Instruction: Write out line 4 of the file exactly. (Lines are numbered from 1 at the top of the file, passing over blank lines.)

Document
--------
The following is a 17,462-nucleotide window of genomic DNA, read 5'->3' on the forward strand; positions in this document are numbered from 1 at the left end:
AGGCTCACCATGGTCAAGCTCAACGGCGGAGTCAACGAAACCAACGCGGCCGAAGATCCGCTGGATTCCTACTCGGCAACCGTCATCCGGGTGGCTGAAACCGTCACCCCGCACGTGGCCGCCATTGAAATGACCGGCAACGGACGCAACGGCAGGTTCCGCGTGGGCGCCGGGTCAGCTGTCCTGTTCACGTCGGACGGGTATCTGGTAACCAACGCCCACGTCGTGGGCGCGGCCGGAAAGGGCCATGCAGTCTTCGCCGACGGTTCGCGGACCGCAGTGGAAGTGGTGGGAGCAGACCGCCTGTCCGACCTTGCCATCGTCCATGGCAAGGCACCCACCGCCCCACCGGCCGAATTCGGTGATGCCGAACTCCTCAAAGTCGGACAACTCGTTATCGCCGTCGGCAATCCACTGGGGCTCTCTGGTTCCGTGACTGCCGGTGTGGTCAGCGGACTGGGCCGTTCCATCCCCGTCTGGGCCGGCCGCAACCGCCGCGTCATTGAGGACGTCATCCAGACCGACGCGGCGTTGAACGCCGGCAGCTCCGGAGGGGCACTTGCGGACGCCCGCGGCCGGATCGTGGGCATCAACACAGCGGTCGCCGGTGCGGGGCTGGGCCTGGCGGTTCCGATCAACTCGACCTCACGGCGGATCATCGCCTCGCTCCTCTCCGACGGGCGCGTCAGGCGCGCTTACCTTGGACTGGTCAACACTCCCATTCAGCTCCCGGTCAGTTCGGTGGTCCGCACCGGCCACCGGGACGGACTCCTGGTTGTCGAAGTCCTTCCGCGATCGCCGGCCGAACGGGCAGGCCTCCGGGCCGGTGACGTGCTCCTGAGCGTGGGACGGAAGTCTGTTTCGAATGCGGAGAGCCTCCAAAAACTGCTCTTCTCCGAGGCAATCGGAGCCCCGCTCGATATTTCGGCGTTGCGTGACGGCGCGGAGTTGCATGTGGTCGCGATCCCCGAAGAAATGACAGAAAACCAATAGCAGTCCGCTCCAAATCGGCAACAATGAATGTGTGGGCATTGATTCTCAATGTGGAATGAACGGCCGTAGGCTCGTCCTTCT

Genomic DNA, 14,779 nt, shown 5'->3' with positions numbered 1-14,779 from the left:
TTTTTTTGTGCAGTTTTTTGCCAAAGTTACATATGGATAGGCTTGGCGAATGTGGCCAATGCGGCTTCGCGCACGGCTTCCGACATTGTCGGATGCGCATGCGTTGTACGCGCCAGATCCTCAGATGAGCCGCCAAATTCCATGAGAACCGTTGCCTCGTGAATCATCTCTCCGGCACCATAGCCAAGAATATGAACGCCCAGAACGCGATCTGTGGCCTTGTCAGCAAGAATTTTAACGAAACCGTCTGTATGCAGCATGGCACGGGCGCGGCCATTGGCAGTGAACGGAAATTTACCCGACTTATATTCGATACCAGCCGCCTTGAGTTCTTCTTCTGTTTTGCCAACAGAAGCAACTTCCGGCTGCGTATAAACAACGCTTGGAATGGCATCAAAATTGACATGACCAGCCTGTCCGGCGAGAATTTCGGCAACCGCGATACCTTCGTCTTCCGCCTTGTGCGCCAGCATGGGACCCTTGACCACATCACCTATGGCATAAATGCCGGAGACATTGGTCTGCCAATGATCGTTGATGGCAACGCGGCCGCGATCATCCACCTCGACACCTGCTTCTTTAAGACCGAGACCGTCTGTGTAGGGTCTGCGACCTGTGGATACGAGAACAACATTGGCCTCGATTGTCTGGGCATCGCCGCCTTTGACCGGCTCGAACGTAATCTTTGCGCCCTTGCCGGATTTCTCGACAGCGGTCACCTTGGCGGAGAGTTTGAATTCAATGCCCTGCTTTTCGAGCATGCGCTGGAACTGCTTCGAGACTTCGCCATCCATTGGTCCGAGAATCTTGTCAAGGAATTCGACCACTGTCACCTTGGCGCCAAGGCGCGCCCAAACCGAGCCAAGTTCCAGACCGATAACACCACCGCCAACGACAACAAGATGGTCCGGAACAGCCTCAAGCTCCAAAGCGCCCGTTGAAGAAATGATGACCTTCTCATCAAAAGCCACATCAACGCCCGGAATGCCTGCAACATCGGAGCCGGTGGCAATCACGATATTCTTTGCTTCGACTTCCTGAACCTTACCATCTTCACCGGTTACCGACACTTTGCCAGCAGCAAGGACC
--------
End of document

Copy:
TTTTTTTGTGCAGTTTTTTGCCAAAGTTACATATGGATAGGCTTGGCGAATGTGGCCAATGCGGCTTCGCGCACGGCTTCCGACATTGTCGGATGCGCATGCGTTGTACGCGCCAGATCCTCAGATGAGCCGCCAAATTCCATGAGAACCGTTGCCTCGTGAATCATCTCTCCGGCACCATAGCCAAGAATATGAACGCCCAGAACGCGATCTGTGGCCTTGTCAGCAAGAATTTTAACGAAACCGTCTGTATGCAGCATGGCACGGGCGCGGCCATTGGCAGTGAACGGAAATTTACCCGACTTATATTCGATACCAGCCGCCTTGAGTTCTTCTTCTGTTTTGCCAACAGAAGCAACTTCCGGCTGCGTATAAACAACGCTTGGAATGGCATCAAAATTGACATGACCAGCCTGTCCGGCGAGAATTTCGGCAACCGCGATACCTTCGTCTTCCGCCTTGTGCGCCAGCATGGGACCCTTGACCACATCACCTATGGCATAAATGCCGGAGACATTGGTCTGCCAATGATCGTTGATGGCAACGCGGCCGCGATCATCCACCTCGACACCTGCTTCTTTAAGACCGAGACCGTCTGTGTAGGGTCTGCGACCTGTGGATACGAGAACAACATTGGCCTCGATTGTCTGGGCATCGCCGCCTTTGACCGGCTCGAACGTAATCTTTGCGCCCTTGCCGGATTTCTCGACAGCGGTCACCTTGGCGGAGAGTTTGAATTCAATGCCCTGCTTTTCGAGCATGCGCTGGAACTGCTTCGAGACTTCGCCATCCATTGGTCCGAGAATCTTGTCAAGGAATTCGACCACTGTCACCTTGGCGCCAAGGCGCGCCCAAACCGAGCCAAGTTCCAGACCGATAACACCACCGCCAACGACAACAAGATGGTCCGGAACAGCCTCAAGCTCCAAAGCGCCCGTTGAAGAAATGATGACCTTCTCATCAAAAGCCACATCAACGCCCGGAATGCCTGCAACATCGGAGCCGGTGGCAATCACGATATTCTTTGCTTCGACTTCCTGAACCTTACCATCTTCACCGGTTACCGACACTTTGCCAGCAGCAAGGACC